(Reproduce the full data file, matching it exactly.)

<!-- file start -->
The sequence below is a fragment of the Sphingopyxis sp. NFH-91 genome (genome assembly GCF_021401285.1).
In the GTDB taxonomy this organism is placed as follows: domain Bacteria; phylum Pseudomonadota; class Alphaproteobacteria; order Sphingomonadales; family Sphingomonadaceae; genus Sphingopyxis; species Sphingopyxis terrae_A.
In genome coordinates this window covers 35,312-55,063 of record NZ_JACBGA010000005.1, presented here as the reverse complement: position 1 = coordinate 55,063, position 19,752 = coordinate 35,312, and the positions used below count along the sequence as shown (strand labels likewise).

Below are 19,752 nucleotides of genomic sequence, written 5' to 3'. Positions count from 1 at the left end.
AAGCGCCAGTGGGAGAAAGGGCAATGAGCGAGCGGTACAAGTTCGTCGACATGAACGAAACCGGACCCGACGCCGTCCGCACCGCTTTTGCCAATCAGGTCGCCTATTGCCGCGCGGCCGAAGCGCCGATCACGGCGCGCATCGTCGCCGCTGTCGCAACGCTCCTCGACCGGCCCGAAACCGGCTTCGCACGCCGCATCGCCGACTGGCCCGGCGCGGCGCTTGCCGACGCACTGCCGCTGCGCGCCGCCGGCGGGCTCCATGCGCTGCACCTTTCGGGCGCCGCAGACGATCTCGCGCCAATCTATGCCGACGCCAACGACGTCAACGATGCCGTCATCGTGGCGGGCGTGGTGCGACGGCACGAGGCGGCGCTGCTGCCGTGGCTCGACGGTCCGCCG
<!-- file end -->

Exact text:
The sequence below is a fragment of the Sphingopyxis sp. NFH-91 genome (genome assembly GCF_021401285.1).
In the GTDB taxonomy this organism is placed as follows: domain Bacteria; phylum Pseudomonadota; class Alphaproteobacteria; order Sphingomonadales; family Sphingomonadaceae; genus Sphingopyxis; species Sphingopyxis terrae_A.
In genome coordinates this window covers 35,312-55,063 of record NZ_JACBGA010000005.1, presented here as the reverse complement: position 1 = coordinate 55,063, position 19,752 = coordinate 35,312, and the positions used below count along the sequence as shown (strand labels likewise).

Below are 19,752 nucleotides of genomic sequence, written 5' to 3'. Positions count from 1 at the left end.
AAGCGCCAGTGGGAGAAAGGGCAATGAGCGAGCGGTACAAGTTCGTCGACATGAACGAAACCGGACCCGACGCCGTCCGCACCGCTTTTGCCAATCAGGTCGCCTATTGCCGCGCGGCCGAAGCGCCGATCACGGCGCGCATCGTCGCCGCTGTCGCAACGCTCCTCGACCGGCCCGAAACCGGCTTCGCACGCCGCATCGCCGACTGGCCCGGCGCGGCGCTTGCCGACGCACTGCCGCTGCGCGCCGCCGGCGGGCTCCATGCGCTGCACCTTTCGGGCGCCGCAGACGATCTCGCGCCAATCTATGCCGACGCCAACGACGTCAACGATGCCGTCATCGTGGCGGGCGTGGTGCGACGGCACGAGGCGGCGCTGCTGCCGTGGCTCGACGGTCCGCCG